Can Testing Measure Marijuana Impairment?

Most Americans are familiar with the number 0.8: this is the percentage of Blood Alcohol Concentration (BAC) at and above which a person is considered too intoxicated to drive. In other words, be over that limit while driving and you could be arrested. This is a straightforward, black-and-white policy. The state of Oregon, as it nears its public election on the issue of Marijuana legalization, is facing the question of whether Marijuana use could similarly be tested to draw a hard line for identifying impaired driving.

In Washington and Colorado, where Marijuana has already been legalized, similar practices of measurement have already been put into place. There, more than 5 nanograms of THC in the bloodstream is the threshold for an impaired driver. Oregon's ballot measure does not include this (or any) legal limit for THC; instead, it would allow police officers to decide whether a driver should be considered impaired.

While establishing a hard limit may seem the only way to consistently uphold a law on driving while influenced, some argue that such a measurement for THC would cause inaccuracies and possibly lead to wrongful convictions. An article released in the Oregonian cites a British study demonstrating that while THC levels were highest 10 minutes after a person used Marijuana, sensations of impairment were highest after 30 minutes. This would mean that those who were actually more of a risk would be less likely to be found guilty of driving while impaired.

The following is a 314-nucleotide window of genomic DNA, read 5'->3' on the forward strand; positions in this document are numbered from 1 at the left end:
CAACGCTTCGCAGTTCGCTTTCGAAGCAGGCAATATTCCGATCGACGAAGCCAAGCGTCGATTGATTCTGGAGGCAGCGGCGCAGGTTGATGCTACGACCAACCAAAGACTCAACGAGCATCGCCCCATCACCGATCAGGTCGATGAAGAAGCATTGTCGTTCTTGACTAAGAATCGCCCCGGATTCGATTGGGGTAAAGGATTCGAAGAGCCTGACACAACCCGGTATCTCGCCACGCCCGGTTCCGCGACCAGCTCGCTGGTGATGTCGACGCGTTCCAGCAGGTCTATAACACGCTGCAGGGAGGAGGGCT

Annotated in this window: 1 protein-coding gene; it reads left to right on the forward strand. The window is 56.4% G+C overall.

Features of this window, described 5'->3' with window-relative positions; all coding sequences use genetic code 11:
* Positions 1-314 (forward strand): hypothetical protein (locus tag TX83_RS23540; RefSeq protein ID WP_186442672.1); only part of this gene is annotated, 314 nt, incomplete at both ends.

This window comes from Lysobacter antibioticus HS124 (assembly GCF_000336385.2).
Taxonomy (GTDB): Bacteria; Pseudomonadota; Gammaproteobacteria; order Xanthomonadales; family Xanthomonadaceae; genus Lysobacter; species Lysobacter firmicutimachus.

In Washington and Colorado, where Marijuana has already been legalized, similar practices of measurement have already been put into place. There, more than 5 nanograms of THC in the bloodstream is the threshold for an impaired driver. Oregon's ballot measure does not include this (or any) legal limit for THC; instead, it would allow police officers to decide whether a driver should be considered impaired.

While establishing a hard limit may seem the only way to consistently uphold a law on driving while influenced, some argue that such a measurement for THC would cause inaccuracies and possibly lead to wrongful convictions. An article released in the Oregonian cites a British study demonstrating that while THC levels were highest 10 minutes after a person used Marijuana, sensations of impairment were highest after 30 minutes. This would mean that those who were actually more of a risk would be less likely to be found guilty of driving while impaired.

It is hard not to feel troubled, though, about leaving behind a scientific measurement (albeit flawed) for subjective judgment. Substances can affect some individuals more dramatically than others in their appearance and behavior. Certainly, the job of observing an individual and identifying whether he is in fact over the threshold of what should be considered an impaired state will be a tricky one. Oregon police officers—if the proposed law is voted into effect—will have a heavy burden in this judgment. One can only hope their eyes are better than imprecise testing.

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